Partial Response and Nonresponse to Antidepressant Therapy: Current Approaches and Treatment Options

Robert M. A. Hirschfeld, Stuart A. Montgomery, Eugenio Aguglia, Mario Amore, Pedro L. Delgado, Markus Gastpar, Christopher Hawley, Siegfried Kasper, Michael Linden, Juan Massana, Julien Mendlewicz, Hans-Jürgen Möller, Charles B. Nemeroff, Jeronimo Saiz, Pedro Such, Riccardo Torta, and Marcio Versianix

Published: September 23, 2002

Article Abstract

Background: Response to antidepressant drug therapy is less than optimal for a considerable proportion of depressed patients; at present, however, few data exist to guide their rational therapeutic management. This review describes general principles for the management of such patients. This review is the result of an expert roundtable meeting convened to review published clinical data and clinical experience and provide clinicians with evidence-based principles on the management of patients who fail to respond optimally to initial antidepressant therapy.

Roundtable Findings: Failure to respond may be defined as a <25% decrease on an accepted symptom rating scale such as the Montgomery-Asberg Depression Rating Scale (MADRS) or the Hamilton Rating Scale for Depression (HAM-D) in a patient who has received an adequate dosage for 4 weeks. In these patients, a neuropharmacologic rationale exists to switch to an agent with a different mode of action or a dual action. Partial response may be defined as 6 to 8 weeks at an adequate dosage and 25% to 50% decrease in MADRS or HAM-D score. In these patients, dose escalation should be considered, followed by augmentation and switching strategies. For augmentation, knowledge of neuropharmacology may allow prediction of which second agent will potentiate or complement the action of the first agent; it may also permit the prediction of potential safety concerns.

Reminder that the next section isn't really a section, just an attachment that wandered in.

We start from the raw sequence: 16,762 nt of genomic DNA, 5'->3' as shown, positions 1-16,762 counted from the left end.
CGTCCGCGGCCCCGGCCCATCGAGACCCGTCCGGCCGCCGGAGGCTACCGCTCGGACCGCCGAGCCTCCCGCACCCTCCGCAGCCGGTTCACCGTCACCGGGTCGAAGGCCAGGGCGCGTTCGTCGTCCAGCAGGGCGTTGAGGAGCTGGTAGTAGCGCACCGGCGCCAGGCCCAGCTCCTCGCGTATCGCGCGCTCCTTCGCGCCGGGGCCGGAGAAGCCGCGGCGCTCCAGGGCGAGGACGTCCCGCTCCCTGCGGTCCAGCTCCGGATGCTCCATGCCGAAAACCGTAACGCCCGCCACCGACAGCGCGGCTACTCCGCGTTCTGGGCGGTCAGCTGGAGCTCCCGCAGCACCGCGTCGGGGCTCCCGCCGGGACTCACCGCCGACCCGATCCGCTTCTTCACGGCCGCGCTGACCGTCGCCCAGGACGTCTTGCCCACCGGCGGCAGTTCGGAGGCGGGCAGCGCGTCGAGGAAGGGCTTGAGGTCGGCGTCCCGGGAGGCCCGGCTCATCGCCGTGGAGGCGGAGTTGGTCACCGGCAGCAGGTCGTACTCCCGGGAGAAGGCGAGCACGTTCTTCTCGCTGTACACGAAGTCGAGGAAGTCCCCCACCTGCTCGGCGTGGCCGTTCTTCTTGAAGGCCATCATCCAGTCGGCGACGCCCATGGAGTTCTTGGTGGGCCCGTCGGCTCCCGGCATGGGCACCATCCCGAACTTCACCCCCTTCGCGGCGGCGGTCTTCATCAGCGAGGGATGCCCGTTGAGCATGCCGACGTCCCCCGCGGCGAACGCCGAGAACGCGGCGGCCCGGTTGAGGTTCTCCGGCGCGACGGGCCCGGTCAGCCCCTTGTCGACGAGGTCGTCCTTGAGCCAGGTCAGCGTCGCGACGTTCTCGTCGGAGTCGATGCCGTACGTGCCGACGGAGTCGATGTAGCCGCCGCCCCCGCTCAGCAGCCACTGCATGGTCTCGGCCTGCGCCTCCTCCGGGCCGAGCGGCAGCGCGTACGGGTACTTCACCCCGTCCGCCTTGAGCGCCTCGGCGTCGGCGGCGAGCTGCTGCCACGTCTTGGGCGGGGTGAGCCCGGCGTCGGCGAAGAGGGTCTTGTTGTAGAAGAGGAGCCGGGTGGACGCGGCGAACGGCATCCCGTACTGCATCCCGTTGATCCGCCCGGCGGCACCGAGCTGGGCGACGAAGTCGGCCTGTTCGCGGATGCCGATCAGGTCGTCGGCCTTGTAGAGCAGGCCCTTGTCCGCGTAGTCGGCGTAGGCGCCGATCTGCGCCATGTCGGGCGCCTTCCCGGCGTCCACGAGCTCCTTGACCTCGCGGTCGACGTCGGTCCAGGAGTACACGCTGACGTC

Conclusions of the Panel: On the basis of a review of the medical literature and clinical experience regarding patients with partial response or nonresponse to antidepressant drug therapy, it appears that simultaneous targeting of both the noradrenergic and serotonergic systems is one of the most effective augmentation strategies. Switching to an agent of a different class is probably optimal for those patients who fail to respond to first-line therapy.

Volume: 63

Quick Links: Depression (MDD)

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